The AR gene provides instructions for making androgen receptor (AR), a nuclear receptor activated by androgen-receptor binding complex in the cytoplasm and then nuclear translocation, which mainly serves as a DNA-binding transcription factor for the regulation of gene expression, that the androgen-regulated genes are critical for male sexual phenotype development and maintenance (Bennett et al., 2010). As sex hormone, androgen production sustains throughout the whole life. However, during prenatal development and puberty, the critical periods for the sexual differentiation of the brain, there are significant increases in its production. In this way, AR allows appropriate responses of body to androgens.
For Mus musculus, known as house mouse, Huber et al. (2017) suggested that prenatal AR activity has organizational morphological effects in it as brain constitution and individual’s behaviour are hugely influenced by androgens. By the Organizational-activational Hypothesis as stated in Huber et al., the effects of sex hormones would lead to irreversible body and brain structural and functional changes persisting throughout life. For example, handedness and the second-to-fourth digit (2D:4D) ratio are found to be affected by androgen exposure during pre-natal period. Handedness marks cerebral lateralization and expresses brain asymmetry, and experimental evidence shows that it is also on mice exhibiting a paw preference. The ratio, acknowledged for prenatal exposure to androgen, is the length ratio of the second digit to the fourth digit, which is reversely proportional to the exposure to androgen. In Wistar rats, it was influenced by increased levels in testosterone (a type of androgen), that it was masculinized and being sexually dimorphic: smaller in male than in female.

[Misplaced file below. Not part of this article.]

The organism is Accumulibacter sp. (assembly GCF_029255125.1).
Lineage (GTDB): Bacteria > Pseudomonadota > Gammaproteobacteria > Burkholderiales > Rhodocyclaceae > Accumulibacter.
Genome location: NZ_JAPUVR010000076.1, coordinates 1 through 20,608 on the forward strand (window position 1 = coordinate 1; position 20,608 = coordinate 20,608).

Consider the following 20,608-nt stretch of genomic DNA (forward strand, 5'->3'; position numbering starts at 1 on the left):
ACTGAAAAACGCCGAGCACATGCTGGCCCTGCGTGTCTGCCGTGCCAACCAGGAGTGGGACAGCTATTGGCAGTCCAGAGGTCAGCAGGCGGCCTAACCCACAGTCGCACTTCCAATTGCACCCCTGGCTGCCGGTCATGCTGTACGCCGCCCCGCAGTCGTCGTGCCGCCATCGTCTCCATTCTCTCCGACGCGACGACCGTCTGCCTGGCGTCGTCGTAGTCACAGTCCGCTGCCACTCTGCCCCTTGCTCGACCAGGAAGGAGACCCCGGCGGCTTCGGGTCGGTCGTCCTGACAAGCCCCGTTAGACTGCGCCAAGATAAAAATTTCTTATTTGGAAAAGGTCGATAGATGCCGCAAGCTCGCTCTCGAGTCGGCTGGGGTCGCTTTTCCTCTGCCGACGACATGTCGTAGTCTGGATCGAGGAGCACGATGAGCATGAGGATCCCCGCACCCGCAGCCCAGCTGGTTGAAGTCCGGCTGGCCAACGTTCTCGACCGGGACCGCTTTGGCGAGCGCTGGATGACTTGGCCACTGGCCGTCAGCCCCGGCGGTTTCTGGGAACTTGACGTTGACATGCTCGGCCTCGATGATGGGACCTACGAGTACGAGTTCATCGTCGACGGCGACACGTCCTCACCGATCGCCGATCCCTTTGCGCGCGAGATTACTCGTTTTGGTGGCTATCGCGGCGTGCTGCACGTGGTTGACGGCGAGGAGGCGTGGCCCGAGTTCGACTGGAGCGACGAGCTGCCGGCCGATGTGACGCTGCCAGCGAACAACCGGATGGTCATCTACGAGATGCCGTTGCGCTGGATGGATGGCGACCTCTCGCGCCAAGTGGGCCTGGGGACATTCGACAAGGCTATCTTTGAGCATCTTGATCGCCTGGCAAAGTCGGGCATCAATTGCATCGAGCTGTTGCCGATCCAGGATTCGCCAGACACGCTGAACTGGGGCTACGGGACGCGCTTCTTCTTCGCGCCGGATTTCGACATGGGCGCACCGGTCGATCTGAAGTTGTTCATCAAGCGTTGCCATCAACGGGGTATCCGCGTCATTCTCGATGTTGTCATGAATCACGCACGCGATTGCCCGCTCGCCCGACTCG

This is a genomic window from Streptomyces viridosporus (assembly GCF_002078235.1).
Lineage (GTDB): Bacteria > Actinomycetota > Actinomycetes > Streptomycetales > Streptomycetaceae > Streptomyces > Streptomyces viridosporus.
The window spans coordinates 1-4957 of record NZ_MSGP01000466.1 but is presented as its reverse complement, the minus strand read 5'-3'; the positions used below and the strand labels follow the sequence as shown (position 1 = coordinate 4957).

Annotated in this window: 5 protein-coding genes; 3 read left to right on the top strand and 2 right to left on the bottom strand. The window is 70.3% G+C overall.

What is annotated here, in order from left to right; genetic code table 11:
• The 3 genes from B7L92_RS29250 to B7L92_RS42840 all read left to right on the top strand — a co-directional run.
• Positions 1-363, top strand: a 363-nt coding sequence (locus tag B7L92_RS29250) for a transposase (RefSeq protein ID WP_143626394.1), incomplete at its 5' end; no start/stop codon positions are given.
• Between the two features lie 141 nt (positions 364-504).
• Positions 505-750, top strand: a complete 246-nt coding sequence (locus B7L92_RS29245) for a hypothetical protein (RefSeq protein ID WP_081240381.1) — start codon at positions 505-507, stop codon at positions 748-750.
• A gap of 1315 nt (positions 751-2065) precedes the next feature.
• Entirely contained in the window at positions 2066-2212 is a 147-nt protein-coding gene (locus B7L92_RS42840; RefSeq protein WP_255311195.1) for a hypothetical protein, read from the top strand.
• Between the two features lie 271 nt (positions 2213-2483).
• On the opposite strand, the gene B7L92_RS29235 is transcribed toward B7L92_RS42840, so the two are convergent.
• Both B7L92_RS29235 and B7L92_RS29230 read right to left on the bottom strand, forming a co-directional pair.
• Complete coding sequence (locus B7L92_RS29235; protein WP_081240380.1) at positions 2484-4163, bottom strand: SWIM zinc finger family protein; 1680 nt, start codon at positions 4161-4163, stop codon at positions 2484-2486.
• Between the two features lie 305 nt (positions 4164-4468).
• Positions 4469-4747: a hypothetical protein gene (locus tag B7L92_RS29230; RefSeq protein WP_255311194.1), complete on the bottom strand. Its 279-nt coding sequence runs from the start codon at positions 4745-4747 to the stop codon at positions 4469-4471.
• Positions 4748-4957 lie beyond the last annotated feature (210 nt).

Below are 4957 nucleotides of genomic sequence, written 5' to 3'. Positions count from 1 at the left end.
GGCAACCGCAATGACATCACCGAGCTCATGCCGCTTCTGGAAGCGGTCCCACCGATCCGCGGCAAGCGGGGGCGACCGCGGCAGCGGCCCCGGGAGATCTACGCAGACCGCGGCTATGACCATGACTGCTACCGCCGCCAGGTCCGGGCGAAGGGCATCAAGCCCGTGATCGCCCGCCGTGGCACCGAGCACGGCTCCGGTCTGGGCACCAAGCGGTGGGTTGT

Other parameters, like head size, body length and tail length, were also measured in Huber et al., which demonstrate that body morphology is affected by prenatal androgen exposure. Utilising muscle-specific androgen receptor knockout (ARKO) mice, Davey et al. (2017) found that AR is essential for hind-limb muscle mass accrual in males with myocytic expression, reinforcing that androgens exerts anabolism on mice skeletal muscle mass. These findings demonstrate that the AR gene is significant in the development of body morphology and also the positive regulation of fast-twitch hind-limb muscle mass and physical activity in male mice.
Concerning the genome, Mus musculus strain C57BL/6J has garnered scientists a more comprehensive understanding on rodent-specific biology, as its C57BL/6J genome assembly has fewer gaps and larger size of novel sequence compared with the earlier MGSCv3 draft genome assembly, which, in turn, enables the defining work of 20,120 protein-coding genes and identification of 439 long, non-protein coding RNAs with evidence for transcribed orthologs in human (Church et al., 2009; 2011). Further to the comparison, complex and repetitive landscape of the sequence that was missing or misassembled in the previously published assembly were analysed with the aid of C57BL/6J genome assembly in Church et al. (2009). Thus, the finished C57BL/6J genome assembly of Mus musculus provides the understanding of the derived ancestral biological functions that rodents share with human.